People often ask whether the scavengers on dumps sell the shoes Small Steps Project gives out. Every dump is different and sometimes people do have to sell them, especially if they are starving or need something else more desperately. To try and lessen this situation we talk to the people and ask them to name the things they need most urgently. Top of the list is usually food and water as well as essential cleaning items and mosquito nets, which we have combined to make the Small Steps Hygiene Kits. The reason we do shoes is to help people take small steps out of poverty but we always take into consideration that they may need other things too. Because it is hard to walk very far when you are hungry.
This week we handed out over 50 Small Steps Hygiene Kits to the dump community, organising a comprehensive kit for each family whose members work on the dump. The kits were composed of antibacterial soap, shampoo, toothpaste, toothbrushes, mosquito nets, washing powder, nail clippers, plasters and nit combs. As we had to organise families and keep our system orderly, we also provided food and water to everyone while they were waiting for their kits and took some fresh clothing for those who needed it.
In preparation for our upcoming shoe and boot distribution, giving out the Hygiene Kits (in reusable bags, of course!) gave us the opportunity to see how people responded to our presence and taught us how to organise everyone and, most importantly, gave us the chance to collect all the children’s shoe sizes!
The La Joya dump is particularly dry and smoky. People are constantly lighting giant fires which blow huge billows of black smoke everywhere. There is also a constant, prevailing wind which fans the fires and makes being on the dump for even a couple of hours very difficult.
It is hard to open your eyes, never mind see. Many of the children have red eyes and horrible coughs.
The environment made it hard work for everyone but gave us a taste of what it is like for the scavengers every day.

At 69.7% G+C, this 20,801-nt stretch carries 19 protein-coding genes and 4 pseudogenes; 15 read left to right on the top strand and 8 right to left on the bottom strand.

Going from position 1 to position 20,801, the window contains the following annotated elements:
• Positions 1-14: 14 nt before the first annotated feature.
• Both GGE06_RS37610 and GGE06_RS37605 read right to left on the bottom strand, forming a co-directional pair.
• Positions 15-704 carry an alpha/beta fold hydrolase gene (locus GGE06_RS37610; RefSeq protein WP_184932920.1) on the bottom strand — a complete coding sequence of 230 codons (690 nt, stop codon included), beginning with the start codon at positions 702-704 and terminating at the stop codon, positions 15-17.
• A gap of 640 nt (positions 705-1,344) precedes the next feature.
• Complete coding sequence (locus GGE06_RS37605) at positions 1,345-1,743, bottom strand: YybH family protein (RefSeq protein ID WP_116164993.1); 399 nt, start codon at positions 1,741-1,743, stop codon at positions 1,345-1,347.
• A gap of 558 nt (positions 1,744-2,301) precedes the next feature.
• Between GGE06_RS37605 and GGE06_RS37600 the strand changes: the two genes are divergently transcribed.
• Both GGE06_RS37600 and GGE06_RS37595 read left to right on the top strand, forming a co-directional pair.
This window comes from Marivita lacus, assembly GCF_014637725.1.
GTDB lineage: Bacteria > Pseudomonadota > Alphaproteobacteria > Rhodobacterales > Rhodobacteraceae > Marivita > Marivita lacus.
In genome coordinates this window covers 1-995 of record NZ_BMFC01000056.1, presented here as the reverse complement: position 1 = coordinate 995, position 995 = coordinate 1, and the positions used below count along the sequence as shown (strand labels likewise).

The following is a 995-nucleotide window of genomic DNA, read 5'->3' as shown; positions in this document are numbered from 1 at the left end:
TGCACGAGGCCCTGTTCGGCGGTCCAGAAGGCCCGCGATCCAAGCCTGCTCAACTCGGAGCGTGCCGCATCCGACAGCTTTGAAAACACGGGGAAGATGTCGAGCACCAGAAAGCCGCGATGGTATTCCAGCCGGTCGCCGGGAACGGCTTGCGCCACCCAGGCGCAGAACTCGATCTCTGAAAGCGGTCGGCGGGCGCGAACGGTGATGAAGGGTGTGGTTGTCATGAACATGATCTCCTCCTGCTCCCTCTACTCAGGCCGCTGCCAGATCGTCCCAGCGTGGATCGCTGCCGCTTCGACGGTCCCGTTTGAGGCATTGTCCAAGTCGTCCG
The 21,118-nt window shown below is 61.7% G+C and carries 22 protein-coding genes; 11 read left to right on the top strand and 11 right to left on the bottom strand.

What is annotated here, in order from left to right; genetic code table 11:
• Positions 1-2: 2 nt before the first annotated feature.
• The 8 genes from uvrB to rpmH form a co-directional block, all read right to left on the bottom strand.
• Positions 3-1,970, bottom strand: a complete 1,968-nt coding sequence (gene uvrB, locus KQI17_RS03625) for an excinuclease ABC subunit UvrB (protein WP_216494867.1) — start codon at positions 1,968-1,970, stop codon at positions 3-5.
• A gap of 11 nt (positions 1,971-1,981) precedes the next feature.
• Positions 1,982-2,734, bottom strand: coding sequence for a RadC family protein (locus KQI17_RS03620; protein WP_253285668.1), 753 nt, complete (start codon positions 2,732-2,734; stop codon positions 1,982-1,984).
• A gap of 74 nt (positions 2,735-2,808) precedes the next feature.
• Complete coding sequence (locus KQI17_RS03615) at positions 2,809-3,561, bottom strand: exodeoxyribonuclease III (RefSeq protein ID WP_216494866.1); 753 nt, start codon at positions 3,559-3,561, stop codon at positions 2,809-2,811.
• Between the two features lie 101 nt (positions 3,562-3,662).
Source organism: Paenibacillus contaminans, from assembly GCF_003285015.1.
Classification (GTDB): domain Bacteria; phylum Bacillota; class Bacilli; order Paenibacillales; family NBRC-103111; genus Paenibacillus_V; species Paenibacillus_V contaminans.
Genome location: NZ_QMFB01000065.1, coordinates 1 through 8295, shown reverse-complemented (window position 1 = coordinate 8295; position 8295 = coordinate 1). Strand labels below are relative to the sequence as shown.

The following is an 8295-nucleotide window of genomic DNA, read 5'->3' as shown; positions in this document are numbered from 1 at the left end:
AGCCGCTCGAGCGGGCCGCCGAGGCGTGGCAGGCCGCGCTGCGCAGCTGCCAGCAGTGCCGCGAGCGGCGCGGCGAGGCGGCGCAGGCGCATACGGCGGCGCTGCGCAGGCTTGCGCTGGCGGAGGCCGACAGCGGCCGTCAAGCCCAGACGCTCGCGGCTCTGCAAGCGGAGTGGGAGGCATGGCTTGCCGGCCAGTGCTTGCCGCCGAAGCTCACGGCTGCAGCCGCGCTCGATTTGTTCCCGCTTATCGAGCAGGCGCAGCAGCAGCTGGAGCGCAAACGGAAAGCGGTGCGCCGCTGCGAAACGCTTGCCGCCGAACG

We also distributed surgical masks for people waiting in the smoke and to volunteers. Though these do not last long enough to use every day so we hope to get a donation of respiratory masks for future projects. Most of the aid we provided was bought locally at the bustling market in Masaya, however, the nit combs, shampoo and solution, surgical masks and toys as well as loads of babies’ and children’s clothes had been donated in England and then brought over by Hannah, a volunteer from the UK, who has worked on the project and as my PA, back home for over six months.
In the last month, after people had read that we were in Nicaragua, in the field, we received several donations of clothing including hundreds of pairs of shoes, but unfortunately the airline our volunteer used wouldn’t waiver the baggage allowance so the cost of flying them would have been more than buying them locally.
It would be great to be able to recycle things from the UK regularly and take things that are not wanted in one country to where they are really wanted in another. It was a real shame, considering how generous members of the public had been in the UK. Had the airline, which will (for now) remain nameless, been more charitable, we would have been able to get a whole lot more stuff to children in poverty.
All is not lost though! We have addresses here that we can forward the donations to and we will up our efforts to rally airlines and demonstrate how important it is that the communities receive this aid. It might be especially worth airlines putting something back because several airlines contribute heavily to landfill, some contributing up to 50,000 plastic cups a day!
Fortunately, thanks to public donations of money, we were able to buy everything here from some Nicaraguan market traders and in their own words, “made their day”. We bought boxes and boxes of aid to make up the Hygiene Kits and despite my having to have root canal surgery the day before (!), we had everything ready ahead of schedule. On the morning of the distribution the team gathered by the mini-bus and loaded up the bags.
We were fortunate to have in our ranks, Linda Cruse, a legendary humanitarian aid worker and nurse who gave us information on how we might introduce a medical project to the distribution ones we are doing presently.
We were also lucky to have a new volunteer Natasha Vanden Brand Horninge http://natashavandenbrandhorninge.com/ who presents an array of TV shows in her homeland of Holland and speaks fluent Spanish and English. Bonus.
She, like all our volunteers, was captivated by our work and took some time off to get involved. In total we had a team of 7, most of whom spoke Spanish. This was massively important because no one on the dump spoke English.
We gave out 50 Hygiene Kits to every family and we now have a thorough census of how many families and how many children there are along with all their names, ages and shoe sizes. In short, we’re ready for the imminent shoe distribution, which you will read about here soon!
Before I go, I just want to add a huge thank you to all the people who donated things for us to distribute. Individuals and companies like Nitty Gritty UK have all helped to enrich a rather unhygienic way of life.